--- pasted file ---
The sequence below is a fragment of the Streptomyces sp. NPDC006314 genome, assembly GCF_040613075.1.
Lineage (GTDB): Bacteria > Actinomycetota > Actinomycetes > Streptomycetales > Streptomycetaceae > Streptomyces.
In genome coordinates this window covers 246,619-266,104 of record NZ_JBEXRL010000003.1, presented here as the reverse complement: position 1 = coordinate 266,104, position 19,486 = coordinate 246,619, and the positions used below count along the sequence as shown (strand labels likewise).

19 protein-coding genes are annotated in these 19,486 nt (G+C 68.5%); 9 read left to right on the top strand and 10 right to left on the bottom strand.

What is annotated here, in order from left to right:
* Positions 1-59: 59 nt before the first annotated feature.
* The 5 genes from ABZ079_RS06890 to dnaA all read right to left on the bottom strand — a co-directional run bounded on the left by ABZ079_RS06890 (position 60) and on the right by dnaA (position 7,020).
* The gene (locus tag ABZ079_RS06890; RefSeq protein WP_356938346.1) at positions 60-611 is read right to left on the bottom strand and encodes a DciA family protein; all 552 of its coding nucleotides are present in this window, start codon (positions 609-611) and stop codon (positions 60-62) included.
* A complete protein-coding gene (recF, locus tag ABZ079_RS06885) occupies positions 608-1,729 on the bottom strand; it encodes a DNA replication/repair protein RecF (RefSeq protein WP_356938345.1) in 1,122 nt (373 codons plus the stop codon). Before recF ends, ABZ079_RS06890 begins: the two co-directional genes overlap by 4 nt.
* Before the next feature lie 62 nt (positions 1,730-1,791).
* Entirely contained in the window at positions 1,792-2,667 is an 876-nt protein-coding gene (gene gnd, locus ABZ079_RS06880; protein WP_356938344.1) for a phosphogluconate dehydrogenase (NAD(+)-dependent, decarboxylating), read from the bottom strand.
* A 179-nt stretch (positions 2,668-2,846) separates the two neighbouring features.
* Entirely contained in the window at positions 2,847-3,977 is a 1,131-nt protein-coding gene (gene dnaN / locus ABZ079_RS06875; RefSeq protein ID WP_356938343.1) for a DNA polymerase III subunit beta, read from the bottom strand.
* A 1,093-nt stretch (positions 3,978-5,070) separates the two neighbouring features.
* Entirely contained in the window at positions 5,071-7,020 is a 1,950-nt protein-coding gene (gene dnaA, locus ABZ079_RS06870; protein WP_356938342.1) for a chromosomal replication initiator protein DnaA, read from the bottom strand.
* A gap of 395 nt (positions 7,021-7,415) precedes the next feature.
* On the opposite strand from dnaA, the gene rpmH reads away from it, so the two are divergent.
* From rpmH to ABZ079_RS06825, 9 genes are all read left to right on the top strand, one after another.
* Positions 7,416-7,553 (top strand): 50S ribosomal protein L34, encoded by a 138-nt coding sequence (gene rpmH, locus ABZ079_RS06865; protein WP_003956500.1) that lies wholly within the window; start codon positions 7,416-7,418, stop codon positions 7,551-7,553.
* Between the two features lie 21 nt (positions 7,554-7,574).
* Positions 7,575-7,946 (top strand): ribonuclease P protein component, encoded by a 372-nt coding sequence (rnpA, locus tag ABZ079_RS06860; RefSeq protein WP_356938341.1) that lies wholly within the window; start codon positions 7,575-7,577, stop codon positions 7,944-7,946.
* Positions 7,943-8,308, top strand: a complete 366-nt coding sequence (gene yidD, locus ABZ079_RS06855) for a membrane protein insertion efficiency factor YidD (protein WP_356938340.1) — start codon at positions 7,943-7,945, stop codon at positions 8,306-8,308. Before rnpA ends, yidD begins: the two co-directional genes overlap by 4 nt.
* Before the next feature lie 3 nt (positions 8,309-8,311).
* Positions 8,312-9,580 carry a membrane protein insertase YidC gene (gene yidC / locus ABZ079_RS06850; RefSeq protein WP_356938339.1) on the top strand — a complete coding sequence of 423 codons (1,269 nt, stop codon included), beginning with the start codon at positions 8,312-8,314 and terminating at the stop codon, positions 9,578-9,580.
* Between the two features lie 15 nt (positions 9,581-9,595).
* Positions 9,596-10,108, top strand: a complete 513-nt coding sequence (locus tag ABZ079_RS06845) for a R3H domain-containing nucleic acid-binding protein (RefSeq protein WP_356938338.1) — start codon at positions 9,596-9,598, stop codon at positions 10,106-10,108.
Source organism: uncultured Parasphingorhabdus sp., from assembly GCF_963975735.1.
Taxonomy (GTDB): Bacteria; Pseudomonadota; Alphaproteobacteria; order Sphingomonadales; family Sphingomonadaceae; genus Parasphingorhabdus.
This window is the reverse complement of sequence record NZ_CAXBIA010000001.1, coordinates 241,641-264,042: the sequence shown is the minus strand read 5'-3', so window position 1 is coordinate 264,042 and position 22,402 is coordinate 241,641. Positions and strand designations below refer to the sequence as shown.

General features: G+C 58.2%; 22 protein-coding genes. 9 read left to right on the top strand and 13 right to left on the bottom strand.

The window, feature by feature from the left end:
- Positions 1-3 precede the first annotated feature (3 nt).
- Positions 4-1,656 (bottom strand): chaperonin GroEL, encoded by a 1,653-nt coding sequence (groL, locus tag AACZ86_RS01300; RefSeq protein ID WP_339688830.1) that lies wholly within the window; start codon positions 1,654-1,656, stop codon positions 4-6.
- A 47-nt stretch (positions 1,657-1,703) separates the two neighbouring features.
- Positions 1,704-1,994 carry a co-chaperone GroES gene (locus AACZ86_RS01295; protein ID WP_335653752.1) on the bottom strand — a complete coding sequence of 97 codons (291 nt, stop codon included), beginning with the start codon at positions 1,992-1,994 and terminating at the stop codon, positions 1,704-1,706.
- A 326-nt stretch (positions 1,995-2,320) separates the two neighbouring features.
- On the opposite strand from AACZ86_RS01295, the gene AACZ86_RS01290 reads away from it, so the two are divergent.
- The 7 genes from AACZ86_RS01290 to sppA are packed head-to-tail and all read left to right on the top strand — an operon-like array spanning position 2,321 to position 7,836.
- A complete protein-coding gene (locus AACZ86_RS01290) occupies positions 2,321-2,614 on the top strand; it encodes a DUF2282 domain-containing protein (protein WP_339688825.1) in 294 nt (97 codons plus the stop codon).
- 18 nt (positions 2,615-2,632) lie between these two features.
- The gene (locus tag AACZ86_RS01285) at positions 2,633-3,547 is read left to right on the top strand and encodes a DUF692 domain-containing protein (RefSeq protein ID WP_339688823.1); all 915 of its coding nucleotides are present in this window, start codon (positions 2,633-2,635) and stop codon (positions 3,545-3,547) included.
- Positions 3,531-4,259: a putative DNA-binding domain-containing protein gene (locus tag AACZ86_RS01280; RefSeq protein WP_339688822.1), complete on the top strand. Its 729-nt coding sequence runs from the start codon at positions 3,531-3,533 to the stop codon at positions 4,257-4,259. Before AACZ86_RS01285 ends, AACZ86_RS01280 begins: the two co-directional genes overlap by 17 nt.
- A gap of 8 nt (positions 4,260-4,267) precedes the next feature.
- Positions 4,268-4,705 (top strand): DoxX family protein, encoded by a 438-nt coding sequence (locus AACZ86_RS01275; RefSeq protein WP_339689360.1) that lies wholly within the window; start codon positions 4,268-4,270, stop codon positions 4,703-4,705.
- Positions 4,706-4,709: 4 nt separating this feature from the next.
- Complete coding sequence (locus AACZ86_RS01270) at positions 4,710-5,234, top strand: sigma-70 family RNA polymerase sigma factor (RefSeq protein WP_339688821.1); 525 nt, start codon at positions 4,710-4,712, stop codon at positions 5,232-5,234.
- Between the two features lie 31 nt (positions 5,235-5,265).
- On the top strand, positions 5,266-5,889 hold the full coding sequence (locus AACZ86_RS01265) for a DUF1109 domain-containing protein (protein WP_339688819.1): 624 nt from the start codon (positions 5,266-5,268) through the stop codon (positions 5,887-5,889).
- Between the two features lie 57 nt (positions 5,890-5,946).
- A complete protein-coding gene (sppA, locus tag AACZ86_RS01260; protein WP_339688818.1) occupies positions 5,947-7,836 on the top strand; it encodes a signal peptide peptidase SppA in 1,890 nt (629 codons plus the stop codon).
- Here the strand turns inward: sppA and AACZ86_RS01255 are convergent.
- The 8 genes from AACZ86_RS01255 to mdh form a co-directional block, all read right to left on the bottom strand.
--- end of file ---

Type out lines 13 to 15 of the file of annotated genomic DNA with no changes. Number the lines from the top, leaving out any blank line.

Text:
* Entirely contained in the window at positions 2,847-3,977 is a 1,131-nt protein-coding gene (gene dnaN / locus ABZ079_RS06875; RefSeq protein ID WP_356938343.1) for a DNA polymerase III subunit beta, read from the bottom strand.
* A 1,093-nt stretch (positions 3,978-5,070) separates the two neighbouring features.
* Entirely contained in the window at positions 5,071-7,020 is a 1,950-nt protein-coding gene (gene dnaA, locus ABZ079_RS06870; protein WP_356938342.1) for a chromosomal replication initiator protein DnaA, read from the bottom strand.